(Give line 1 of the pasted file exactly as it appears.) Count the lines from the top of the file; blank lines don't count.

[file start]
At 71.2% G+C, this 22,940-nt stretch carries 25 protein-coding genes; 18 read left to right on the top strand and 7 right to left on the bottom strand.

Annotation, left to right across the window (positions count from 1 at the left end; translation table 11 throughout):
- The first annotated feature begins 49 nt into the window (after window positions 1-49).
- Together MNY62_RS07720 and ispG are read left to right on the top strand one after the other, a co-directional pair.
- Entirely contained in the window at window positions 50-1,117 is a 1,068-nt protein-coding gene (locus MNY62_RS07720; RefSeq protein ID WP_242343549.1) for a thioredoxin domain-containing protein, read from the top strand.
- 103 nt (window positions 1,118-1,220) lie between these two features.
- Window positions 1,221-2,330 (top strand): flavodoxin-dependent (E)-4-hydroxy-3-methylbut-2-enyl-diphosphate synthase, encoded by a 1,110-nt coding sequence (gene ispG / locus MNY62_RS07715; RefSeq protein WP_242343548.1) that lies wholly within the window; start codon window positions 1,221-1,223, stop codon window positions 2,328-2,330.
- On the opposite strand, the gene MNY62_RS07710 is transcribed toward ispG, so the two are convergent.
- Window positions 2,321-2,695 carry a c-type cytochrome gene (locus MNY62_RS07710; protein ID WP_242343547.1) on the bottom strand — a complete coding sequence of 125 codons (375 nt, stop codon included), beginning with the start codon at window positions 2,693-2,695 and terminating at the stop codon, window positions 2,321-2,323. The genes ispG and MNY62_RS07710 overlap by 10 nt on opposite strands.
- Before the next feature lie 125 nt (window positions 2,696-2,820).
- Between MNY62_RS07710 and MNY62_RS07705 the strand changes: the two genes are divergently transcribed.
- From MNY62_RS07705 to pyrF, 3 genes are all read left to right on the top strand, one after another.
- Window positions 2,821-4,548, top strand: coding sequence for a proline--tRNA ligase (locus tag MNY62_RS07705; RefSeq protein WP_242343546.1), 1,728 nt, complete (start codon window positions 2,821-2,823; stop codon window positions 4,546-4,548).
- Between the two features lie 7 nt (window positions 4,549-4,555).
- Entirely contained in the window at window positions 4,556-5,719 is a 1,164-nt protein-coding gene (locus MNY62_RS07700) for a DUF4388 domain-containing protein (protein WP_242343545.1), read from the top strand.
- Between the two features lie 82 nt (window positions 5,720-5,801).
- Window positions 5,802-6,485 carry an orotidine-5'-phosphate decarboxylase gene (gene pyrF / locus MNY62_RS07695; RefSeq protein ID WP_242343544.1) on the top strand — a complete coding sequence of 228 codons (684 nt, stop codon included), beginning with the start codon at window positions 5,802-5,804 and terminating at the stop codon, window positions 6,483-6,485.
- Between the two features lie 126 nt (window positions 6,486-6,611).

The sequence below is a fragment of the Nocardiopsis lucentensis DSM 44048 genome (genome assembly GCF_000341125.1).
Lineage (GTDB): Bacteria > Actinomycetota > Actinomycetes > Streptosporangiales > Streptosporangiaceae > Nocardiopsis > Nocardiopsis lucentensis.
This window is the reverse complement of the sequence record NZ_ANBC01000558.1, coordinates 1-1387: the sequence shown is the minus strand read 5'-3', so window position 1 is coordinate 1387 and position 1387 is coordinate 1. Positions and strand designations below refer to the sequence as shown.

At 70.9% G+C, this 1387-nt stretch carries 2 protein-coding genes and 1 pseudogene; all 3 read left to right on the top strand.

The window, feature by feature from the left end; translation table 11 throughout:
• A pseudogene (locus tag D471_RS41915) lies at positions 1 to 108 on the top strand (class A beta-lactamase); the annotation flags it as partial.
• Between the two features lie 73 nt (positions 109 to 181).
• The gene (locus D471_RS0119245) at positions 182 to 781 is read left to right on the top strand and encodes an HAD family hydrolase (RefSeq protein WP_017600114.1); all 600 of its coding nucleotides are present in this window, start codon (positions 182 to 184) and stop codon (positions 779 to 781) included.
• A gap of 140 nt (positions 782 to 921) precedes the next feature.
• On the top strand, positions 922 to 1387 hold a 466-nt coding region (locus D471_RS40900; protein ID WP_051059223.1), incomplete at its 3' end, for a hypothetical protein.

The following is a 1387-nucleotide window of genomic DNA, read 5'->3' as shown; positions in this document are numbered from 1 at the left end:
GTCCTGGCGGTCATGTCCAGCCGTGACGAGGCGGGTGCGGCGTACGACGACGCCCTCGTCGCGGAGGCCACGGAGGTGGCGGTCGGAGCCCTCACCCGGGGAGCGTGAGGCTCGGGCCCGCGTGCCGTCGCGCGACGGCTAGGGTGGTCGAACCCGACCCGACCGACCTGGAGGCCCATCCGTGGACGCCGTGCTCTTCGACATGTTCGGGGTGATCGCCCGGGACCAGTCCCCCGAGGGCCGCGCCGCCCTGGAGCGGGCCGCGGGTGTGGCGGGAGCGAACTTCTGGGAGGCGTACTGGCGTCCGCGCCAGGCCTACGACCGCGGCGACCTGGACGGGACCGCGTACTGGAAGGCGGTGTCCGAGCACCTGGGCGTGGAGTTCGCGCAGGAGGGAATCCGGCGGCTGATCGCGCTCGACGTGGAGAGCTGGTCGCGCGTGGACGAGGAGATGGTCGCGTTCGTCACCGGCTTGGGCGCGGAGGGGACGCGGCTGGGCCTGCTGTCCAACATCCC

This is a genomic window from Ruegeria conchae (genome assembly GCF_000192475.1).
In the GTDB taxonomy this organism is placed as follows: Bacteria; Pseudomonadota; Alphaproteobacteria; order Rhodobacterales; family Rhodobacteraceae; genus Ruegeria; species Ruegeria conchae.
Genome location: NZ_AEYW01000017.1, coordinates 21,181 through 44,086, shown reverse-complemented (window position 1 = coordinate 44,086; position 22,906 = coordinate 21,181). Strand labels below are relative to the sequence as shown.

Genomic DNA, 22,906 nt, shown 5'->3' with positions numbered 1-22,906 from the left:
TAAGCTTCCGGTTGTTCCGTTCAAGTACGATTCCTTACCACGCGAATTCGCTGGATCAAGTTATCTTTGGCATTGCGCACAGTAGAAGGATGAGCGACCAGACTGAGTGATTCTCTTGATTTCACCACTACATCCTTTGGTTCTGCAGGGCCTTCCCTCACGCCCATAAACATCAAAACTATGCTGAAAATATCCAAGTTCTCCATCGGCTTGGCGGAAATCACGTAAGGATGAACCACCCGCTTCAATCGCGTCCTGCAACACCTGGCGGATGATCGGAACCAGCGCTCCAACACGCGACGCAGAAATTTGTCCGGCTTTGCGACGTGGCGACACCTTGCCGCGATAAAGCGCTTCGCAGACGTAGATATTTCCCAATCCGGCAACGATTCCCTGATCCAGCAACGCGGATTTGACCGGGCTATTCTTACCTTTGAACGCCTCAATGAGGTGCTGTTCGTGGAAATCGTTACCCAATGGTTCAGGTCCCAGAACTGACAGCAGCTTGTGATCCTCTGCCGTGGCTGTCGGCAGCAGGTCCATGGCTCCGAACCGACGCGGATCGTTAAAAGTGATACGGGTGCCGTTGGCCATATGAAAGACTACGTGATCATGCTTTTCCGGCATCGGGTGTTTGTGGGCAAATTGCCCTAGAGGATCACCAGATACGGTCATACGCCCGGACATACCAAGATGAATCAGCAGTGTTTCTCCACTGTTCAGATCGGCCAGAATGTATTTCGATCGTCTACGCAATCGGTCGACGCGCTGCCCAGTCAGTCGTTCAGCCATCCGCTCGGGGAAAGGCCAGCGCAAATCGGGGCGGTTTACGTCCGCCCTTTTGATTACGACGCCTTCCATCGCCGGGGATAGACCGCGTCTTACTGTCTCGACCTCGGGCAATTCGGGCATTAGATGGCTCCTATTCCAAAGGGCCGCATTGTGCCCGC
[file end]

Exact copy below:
At 71.2% G+C, this 22,940-nt stretch carries 25 protein-coding genes; 18 read left to right on the top strand and 7 right to left on the bottom strand.